By Jeffrey Jones of Gallup
Seventy-six percent of U.S. adults say they have been vaccinated against COVID-19 or plan to be, a number that has been stable over the past three months but is higher than in late 2020 and early 2021.
As of the May 18-23 survey, 60% of U.S. adults report they have been fully vaccinated against COVID-19, 4% have been partially vaccinated, 12% plan to be vaccinated and 24% do not plan to be vaccinated.
Among those not planning to be vaccinated, 78% say they are unlikely to reconsider their plans, including 51% who say they are "not likely at all" to change their mind and get vaccinated. That leaves one in five vaccine-reluctant adults open to reconsidering, with 2% saying they are very likely and 19% saying they are somewhat likely to change their mind and get vaccinated -- equivalent to 5% of all U.S. adults.
Last week, the Biden administration announced plans to increase efforts to achieve its goal of having 70% of adults at least partially vaccinated by the Fourth of July holiday. With 64% already vaccinated, that goal seems within reach if half of the 12% planning to get vaccinated follow through, even if none of those not planning to get vaccinated change their mind. The administration's efforts include outreach to citizens, offers of free childcare, and incentives such as free air travel and free sports tickets.
States are also trying creative approaches to encourage those who are reluctant to get vaccinated, including offering lottery prizes of varying amounts, savings bonds, free amusement park tickets and free hunting and fishing licenses.
The brewer Anheuser-Busch is offering Americans free beer if the nation meets Biden's goal.
Gallup's data suggest the ceiling on vaccination could be about 80% of U.S. adults. That would include the 76% who are already vaccinated or plan to be plus the 5% who do not plan to get vaccinated but say they are at least somewhat likely to change their mind.
A steady 53% of U.S. adults say they are worried about people choosing not to get vaccinated, including 25% who are very worried. It is now the public's greatest worry about the virus by a wide margin, surpassing concerns about lack of social distancing in their area (27%), availability of local hospital resources and supplies (11%), and availability of coronavirus tests in their area (5%),
Reasons for Not Getting Vaccinated Vary
Gallup's March and April COVID-19 surveys found no dominant reason among vaccine-reluctant individuals for their intention not to get vaccinated. The most common reasons given were wanting to confirm the vaccine was safe (23%) and a belief they would not get seriously ill from the virus (20%). Slightly fewer expressed concerns about the timeline for developing the vaccine (16%) or mistrust of vaccines in general (16%). Ten percent said they already have immunity because they have had COVID-19, while 10% cite allergies or concern about allergies as the reason they do not plan to get vaccinated.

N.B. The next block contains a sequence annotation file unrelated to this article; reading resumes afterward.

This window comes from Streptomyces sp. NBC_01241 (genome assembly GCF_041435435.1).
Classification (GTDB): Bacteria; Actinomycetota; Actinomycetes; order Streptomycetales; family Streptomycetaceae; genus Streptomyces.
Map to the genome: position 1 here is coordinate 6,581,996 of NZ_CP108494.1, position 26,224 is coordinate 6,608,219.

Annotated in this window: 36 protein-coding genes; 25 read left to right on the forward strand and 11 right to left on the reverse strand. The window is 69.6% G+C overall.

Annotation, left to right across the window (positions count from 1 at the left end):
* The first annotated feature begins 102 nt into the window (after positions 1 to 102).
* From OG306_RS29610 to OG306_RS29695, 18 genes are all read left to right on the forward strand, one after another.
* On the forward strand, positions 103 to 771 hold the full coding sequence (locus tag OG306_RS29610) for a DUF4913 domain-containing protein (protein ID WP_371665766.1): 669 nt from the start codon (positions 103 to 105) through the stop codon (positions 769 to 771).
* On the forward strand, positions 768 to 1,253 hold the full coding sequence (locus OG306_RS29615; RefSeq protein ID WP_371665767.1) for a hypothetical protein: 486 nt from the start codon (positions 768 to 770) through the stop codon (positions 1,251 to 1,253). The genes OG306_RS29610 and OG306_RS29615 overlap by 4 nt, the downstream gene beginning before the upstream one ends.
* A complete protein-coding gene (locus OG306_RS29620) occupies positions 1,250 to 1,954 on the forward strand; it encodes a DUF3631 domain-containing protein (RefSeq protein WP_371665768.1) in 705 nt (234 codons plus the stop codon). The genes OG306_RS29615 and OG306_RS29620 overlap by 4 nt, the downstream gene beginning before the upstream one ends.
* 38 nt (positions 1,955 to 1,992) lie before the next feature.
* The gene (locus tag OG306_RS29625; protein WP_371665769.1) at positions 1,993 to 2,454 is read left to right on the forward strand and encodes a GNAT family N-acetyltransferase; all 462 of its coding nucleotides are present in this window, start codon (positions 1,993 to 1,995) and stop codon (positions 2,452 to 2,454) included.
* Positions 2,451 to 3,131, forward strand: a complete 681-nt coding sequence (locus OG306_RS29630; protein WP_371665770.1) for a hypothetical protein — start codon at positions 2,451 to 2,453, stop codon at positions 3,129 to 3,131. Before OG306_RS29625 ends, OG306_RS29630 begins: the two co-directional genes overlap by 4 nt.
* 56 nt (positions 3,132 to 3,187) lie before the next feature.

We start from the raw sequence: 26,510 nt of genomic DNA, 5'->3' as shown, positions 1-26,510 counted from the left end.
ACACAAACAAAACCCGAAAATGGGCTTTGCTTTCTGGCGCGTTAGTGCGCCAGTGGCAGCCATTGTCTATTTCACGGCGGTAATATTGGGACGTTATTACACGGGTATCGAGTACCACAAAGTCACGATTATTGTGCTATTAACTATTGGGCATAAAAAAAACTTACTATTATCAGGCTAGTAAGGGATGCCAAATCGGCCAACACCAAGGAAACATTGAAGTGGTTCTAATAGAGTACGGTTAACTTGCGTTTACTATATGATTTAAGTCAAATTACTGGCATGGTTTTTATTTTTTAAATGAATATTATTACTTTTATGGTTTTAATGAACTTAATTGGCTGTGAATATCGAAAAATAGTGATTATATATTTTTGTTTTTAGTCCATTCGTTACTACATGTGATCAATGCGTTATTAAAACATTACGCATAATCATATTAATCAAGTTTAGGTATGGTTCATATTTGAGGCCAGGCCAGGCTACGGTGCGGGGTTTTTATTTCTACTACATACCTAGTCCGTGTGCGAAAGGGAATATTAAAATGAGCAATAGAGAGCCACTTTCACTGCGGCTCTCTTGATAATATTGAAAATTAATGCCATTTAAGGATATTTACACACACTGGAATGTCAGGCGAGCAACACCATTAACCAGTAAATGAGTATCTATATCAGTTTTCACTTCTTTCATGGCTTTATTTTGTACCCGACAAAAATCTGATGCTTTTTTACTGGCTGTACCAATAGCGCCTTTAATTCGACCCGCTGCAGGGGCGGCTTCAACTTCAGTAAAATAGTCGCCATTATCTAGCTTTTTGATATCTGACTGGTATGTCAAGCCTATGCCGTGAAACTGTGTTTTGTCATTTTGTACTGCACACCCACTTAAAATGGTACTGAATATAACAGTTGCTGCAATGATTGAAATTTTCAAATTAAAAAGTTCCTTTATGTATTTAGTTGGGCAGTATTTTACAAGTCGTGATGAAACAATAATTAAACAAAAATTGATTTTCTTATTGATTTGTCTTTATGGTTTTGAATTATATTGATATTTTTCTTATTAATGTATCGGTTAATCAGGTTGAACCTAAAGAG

The one in four vaccine-reluctant adults are not distributed equally across major demographic groups:
About half of Republicans, 46%, compared with 31% of independents and 6% of Democrats, do not plan to get the COVID-19 vaccine.
Americans without a college degree are much more likely than college graduates to be vaccine-hesitant, 31% to 12%.
Vaccine hesitancy is more common among middle-aged Americans (33% of those between the ages of 35 and 54) than among younger (22%) and older Americans (20%).
Widespread COVID-19 vaccination has undoubtedly been a major reason behind the steep decline in infections and deaths from the disease in the U.S. in recent months. The rate of vaccinations has slowed down considerably in recent weeks, now that most Americans who wanted to get vaccinated have done so. Further increasing the proportion of vaccinated adults in the population will be a challenge, as the remaining vaccine-willing population may be less eager to get their shots. They may also face practical or logistical challenges to getting vaccinated, something vaccine administrators are attempting to overcome by offering walk-in appointments at pharmacies and health centers, on-site vaccination for employees at work sites, travelers at airports, and in churches. Incentives may also encourage those who are less motivated to get the vaccine to do so.
However, these efforts seem unlikely to convince the nearly one in five Americans who do not plan to get vaccinated and say they are unlikely to change their mind. Still, having somewhere between 65% and 80% of the public vaccinated, in addition to the unvaccinated Americans who have had and recovered from COVID-19, may be enough to ensure that Americans can largely return to their pre-pandemic lives without fear of getting sick or contributing to further spread of the disease.